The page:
It's hard to believe, after a BRUTALLY COLD winter, that severe weather season is here! (And we all got a taste of it the other night!) Now's the time to begin making preparations to stay safe this spring. . .no matter where you are. Here are some tips--many of them common sense--to keep in mind as this dangerous time of year unfolds:
*If you don't have a weather radio, now's the time to get one, and have it programmed. When set correctly your weather radio will alert you to approaching severe weather, 24/7. That's a huge advantage if you happen to be asleep!
*When a Tornado or Severe Thunderstorm Watch has been issued for your area, keep abreast of developing weather conditions, whether it be via TV, a radio, or online. In fact, there are several smart phone apps that will keep you posted to current weather conditions. If a line of severe storms is heading your way, stay alert!
*When a Tornado Warning has been issued, and you're at home, seek shelter underground, either in a storm cellar or basement. If this is not possible, go to the lowest level of your home and take shelter in an interior room, such as a bathroom or closet. Cover yourself with pillows or other padding--anything to help protect you from flying debris. When selecting an interior room for shelter, go by this rule of thumb: Put as many walls between yourself and the outside that you can!
*If you're in a vehicle do not attempt to outrun the storm! Seek shelter in the nearest building. If you're out in the open, and the funnel is far enough away to avoid it, drive away from the storm at right angles. But again. . .only if the funnel is far away! Otherwise, get out of your car and take shelter in the open; pick a low-lying area, lie flat and cover your head with your arms. Make sure you are far away from your vehicle or any other objects that can become flying debris. Do NOT seek shelter under bridges or overpasses!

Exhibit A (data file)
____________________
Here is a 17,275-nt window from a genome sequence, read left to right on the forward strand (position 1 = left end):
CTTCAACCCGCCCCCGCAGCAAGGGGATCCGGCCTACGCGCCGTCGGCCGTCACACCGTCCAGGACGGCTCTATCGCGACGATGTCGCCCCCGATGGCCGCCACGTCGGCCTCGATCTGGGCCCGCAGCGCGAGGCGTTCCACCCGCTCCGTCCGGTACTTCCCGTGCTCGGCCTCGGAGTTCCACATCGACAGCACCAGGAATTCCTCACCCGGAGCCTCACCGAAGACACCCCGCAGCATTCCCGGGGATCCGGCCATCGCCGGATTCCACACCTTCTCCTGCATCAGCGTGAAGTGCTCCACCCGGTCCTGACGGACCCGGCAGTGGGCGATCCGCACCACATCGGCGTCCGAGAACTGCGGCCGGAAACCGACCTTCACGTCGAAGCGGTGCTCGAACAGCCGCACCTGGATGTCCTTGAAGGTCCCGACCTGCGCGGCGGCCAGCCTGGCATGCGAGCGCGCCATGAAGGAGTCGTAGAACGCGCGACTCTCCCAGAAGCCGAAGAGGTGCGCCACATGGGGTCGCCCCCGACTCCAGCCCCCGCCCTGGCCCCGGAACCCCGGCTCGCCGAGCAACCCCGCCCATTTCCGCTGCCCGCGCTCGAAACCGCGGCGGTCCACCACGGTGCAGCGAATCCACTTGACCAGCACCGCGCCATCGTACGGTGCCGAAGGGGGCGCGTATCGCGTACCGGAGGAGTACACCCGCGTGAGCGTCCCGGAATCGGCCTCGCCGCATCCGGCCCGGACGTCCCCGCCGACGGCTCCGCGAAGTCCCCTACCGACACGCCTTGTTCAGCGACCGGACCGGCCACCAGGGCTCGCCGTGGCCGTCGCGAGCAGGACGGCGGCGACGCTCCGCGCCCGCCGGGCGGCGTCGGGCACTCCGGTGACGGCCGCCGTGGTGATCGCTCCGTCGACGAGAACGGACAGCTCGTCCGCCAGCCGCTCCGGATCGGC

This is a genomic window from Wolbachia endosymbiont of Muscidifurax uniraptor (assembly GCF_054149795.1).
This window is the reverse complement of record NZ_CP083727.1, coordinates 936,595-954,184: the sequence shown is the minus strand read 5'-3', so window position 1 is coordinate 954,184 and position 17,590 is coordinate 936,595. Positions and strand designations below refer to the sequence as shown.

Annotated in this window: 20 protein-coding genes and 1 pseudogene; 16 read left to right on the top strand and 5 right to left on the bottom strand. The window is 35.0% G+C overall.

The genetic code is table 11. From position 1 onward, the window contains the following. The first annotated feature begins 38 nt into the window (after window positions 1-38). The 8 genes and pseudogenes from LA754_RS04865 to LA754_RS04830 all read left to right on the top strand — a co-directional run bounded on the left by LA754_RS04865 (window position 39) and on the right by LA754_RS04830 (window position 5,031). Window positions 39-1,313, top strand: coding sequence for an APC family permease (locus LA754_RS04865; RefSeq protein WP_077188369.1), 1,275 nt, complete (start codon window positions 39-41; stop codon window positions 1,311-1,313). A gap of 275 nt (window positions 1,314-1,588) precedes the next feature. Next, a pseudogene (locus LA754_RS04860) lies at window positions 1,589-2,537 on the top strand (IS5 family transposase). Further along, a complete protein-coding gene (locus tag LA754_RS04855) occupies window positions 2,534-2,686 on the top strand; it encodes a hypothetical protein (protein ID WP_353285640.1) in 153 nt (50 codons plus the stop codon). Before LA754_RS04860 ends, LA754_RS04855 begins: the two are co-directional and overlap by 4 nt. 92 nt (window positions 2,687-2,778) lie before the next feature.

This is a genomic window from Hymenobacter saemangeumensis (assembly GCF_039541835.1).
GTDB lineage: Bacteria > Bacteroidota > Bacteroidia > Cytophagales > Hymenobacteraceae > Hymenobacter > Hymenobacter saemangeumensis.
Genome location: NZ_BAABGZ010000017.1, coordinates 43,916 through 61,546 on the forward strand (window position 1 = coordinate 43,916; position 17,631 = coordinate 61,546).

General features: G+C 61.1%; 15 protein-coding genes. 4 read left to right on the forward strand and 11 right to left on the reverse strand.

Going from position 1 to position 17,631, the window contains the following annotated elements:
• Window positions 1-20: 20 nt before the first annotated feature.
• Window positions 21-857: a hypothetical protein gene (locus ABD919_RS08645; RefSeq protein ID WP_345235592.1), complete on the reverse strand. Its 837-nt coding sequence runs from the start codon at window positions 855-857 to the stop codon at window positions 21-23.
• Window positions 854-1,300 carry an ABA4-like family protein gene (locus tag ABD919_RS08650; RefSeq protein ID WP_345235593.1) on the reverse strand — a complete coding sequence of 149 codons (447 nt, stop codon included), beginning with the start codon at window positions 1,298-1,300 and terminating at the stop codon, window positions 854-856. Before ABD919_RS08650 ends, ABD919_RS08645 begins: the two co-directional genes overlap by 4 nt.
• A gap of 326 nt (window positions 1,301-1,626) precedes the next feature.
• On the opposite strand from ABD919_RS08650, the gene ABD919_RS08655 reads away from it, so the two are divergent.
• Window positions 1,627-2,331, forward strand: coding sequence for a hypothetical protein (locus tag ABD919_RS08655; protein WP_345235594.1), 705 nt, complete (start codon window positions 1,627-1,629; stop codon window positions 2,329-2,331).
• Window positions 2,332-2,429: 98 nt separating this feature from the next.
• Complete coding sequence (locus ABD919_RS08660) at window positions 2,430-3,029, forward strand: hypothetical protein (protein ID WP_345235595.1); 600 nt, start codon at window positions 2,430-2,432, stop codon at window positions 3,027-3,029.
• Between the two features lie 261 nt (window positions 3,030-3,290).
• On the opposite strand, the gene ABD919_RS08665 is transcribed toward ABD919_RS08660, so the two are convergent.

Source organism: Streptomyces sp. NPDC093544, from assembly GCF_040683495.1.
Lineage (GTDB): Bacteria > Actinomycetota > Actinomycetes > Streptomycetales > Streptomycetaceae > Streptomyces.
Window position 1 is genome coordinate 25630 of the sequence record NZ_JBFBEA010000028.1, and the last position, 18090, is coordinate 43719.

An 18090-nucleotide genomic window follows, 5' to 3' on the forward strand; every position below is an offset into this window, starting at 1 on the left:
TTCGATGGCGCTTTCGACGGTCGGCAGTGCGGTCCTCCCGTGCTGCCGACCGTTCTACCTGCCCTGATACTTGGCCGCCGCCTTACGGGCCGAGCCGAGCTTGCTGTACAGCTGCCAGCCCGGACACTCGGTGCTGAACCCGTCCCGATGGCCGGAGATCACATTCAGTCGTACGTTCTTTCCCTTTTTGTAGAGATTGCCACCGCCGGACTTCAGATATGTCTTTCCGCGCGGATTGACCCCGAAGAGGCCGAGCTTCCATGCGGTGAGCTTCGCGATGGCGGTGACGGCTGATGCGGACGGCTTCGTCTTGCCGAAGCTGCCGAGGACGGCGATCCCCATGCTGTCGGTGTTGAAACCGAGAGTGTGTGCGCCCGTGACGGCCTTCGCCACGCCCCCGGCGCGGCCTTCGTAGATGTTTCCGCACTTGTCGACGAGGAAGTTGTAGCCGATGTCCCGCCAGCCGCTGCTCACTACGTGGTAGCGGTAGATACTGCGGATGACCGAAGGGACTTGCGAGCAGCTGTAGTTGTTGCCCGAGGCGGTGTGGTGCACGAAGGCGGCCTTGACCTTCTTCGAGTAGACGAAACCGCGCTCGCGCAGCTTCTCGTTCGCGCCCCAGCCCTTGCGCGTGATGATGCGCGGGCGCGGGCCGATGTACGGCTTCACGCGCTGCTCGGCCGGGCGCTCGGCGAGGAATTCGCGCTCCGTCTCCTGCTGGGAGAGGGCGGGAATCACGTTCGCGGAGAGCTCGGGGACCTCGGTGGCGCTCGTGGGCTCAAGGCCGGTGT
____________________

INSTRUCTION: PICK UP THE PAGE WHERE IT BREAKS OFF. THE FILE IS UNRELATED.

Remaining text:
*If you're in a public building, such as a store, a mall, or government building, take shelter in an interior room or hallway--away from any windows. A small interior office or bathroom is a shelter to keep in mind. Kneel next to the wall and cover your head with your arms.
*If you're in a mobile home, GET OUT! Go to the designated shelter of the mobile home park; if this is not possible, go to the nearest building. If there's no time to get to a building, take cover in the open, as far away from potential flying debris as you can. Never attempt to ride out a tornado inside a mobile home!
*In advance, plan a reunion place, where after the storm everyone in your family can gather and be accounted for. If there's been a tornado, chances are very good there will be no power. Make sure you have a battery-operated radio in good working order, and plenty of bottled water and non-perishable food.
*It's human nature; after a storm we seek to assist those who have been trapped by debris or injured. However, do not enter a structure that looks like it's in danger of collapse! There will also be downed power lines. Stay away from them! Carefully follow any instructions issued by law enforcement personnel and/or civil authorities.
*Finally, stay calm. Injuries and accidents occur when we panic!
And let's hope none of us have to employ any of these tips this storm season!